Not so fast, my friend. Of course, Egypt would not let me win so easily. As I swaggered toward the gate to get on the plane and leave Egypt with all its maddening (and sometimes charming) quirks behind, I had to pass through one more security point. They flagged my carry-on bag and asked me to step aside so they could search it. Standard procedure, nothing to worry about, I thought. Then the underworked and underpaid guard found my bag of batteries. Our overseas shipment couldn’t have any batteries in it, so I had pulled the batteries out of every possible thing in the house, and put them all in one bag. I didn’t want it to add to the weight of my already-backbreaking checked baggage, so I put the Ziploc of batteries, probably $50 worth, in my carry-on. The guard pulled it out, looked at it, and said, “No batteries.” I gave him the same “Are you serious?” look I had triumphed with just moments earlier, and said, “That’s crazy – almost every single person on that plane has batteries,” but he wasn’t going for it. A guy from the airline tried to intervene on my behalf, but it wasn’t going to happen. So the guard ended up with the bag, which I’m sure he’ll take home and power all his gadgets with for the next ten years. I chose to laugh rather than cry, and chalked it up to my final offering of baksheesh to Egypt.

Since then, we’ve been comfortably relaxing here in Utah with my parents and family. We’re still getting the paperwork together for our mortgage – a tedious process if there ever was one – but other than that we’ve done as little as possible. The whole Mason clan got together this past weekend at some really nice condos up in Park City, which was a lot of fun. We even took a family picture that looks half-decent, a major accomplishment given the Mason brothers’ extreme aversion to cameras and photographers. We’re here for another couple days, then fly to Texas on Saturday. We’ll be there a little over a week, then load up the truck and drive to South Bend, hoping to arrive the day before we close on the house, on June 26.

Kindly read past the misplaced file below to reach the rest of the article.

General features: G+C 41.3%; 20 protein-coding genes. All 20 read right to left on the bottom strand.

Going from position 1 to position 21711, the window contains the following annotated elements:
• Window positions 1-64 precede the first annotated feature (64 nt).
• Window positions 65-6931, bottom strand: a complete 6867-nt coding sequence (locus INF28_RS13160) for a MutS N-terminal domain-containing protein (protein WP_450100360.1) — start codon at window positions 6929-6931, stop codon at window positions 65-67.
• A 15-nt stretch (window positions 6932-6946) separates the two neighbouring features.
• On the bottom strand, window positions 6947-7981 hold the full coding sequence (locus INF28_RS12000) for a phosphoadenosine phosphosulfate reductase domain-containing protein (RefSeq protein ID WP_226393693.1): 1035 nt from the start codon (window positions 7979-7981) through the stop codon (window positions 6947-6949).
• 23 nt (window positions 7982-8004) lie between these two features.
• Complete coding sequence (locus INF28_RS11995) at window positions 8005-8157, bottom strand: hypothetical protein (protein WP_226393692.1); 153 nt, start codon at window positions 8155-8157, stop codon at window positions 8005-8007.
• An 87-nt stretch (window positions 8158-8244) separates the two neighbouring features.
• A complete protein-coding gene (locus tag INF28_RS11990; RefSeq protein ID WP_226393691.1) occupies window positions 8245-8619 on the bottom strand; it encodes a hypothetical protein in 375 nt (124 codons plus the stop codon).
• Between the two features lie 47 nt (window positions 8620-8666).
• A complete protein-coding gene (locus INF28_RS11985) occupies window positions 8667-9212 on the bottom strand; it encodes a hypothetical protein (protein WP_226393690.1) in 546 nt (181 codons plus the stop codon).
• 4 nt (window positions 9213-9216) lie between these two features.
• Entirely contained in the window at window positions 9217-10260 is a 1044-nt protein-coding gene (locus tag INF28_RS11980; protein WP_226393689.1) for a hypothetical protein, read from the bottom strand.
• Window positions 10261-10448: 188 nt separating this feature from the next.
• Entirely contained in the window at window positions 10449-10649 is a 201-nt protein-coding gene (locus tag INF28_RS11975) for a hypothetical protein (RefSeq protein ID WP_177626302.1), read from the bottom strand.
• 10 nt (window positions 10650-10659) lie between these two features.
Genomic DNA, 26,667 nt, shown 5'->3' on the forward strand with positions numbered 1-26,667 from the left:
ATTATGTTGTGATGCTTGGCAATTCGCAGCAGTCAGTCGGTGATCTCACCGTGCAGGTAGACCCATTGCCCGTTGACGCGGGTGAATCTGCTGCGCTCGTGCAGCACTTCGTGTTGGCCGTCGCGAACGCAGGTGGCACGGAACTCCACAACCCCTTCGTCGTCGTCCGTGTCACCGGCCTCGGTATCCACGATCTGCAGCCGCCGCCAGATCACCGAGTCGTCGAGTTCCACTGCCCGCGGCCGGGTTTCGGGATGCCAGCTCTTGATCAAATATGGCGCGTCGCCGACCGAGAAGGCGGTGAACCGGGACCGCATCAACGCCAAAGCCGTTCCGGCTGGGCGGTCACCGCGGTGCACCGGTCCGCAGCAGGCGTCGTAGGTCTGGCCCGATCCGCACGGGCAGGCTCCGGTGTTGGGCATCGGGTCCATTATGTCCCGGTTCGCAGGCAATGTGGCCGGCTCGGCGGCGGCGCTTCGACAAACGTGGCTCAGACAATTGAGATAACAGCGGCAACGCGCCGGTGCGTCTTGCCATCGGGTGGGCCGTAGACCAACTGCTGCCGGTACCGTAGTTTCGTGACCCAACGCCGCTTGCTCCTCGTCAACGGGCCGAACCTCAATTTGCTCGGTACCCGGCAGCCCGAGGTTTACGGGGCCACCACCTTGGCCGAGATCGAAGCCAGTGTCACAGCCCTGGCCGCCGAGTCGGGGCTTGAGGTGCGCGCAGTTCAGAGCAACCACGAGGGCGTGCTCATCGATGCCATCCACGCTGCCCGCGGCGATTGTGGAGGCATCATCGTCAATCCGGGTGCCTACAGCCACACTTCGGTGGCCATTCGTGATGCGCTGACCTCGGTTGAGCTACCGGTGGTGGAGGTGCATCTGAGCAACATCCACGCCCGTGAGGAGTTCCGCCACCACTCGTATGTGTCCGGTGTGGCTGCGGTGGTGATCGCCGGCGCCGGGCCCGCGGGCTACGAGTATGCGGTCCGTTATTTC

Thanks to everyone for following our Egyptian adventures these past two years. We’ll keep updating the blog, although our lives will certainly become a bit more banal. I think I can speak for both of us in saying that we wouldn’t trade our Egyptian experience for anything, but we’re also very glad to be back home.

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4 Responses to “Maa salama, Egypt!”

  1. Nancy June 11, 2009 at 5:51 am #

    I love the money story! That is so typical.

    The food here is not the best, I certainly agree with that.

    Thanks for all the stuff you gave to us. 🙂 I feel so Egyptian to be part of the “vultures.” Weird that no locals wanted your Christmas tree (which is going to the House family).

    You actually aren’t supposed to take extra batteries on the plane…or in your carry on. They can spark on random pieces of metal in your suitcase, causing a fire hazard, especially if their polarities are jumbled in packing. Usually unopened packages are okay (no + or – sides of batteries are touching and there is a layer of plastic between the battery and any metal) but self-packaged batteries sometimes don’t follow those requirements.

    I think the risk is minimal, but it’s a true story. You might have gotten away with 3 or 4 batteries, but not $50 worth. 🙂 At least the Egyptians were actually doing their job (unlike the money-exchanger)! That’s almost a miracle right there!

  2. Nancy June 11, 2009 at 5:55 am #

    PS. We totally miss you guys. We went to Ain Sokhna and Rachel was POSITIVE that Finn was going to be there. We got in the van to drive out there and she was like, “Finn?” We told her he wasn’t there. We got to the condo and she said, “Finn?!” and ran to the bedroom you guys stayed in last time.

    Man alive, was she disappointed!

  3. Melissa June 11, 2009 at 7:38 am #

    That’s so sad!! I think if Finn saw Rachel again, he’d pee his pants, he’d be so thrilled. Not that that’s unusual for him…

  4. Kay June 13, 2009 at 4:07 pm #

    We are so, so happy to have you back safe and sound. I totally think if you would’ve had Finn with you there wouldn’t have been any problems with the batteries–rule or no rule!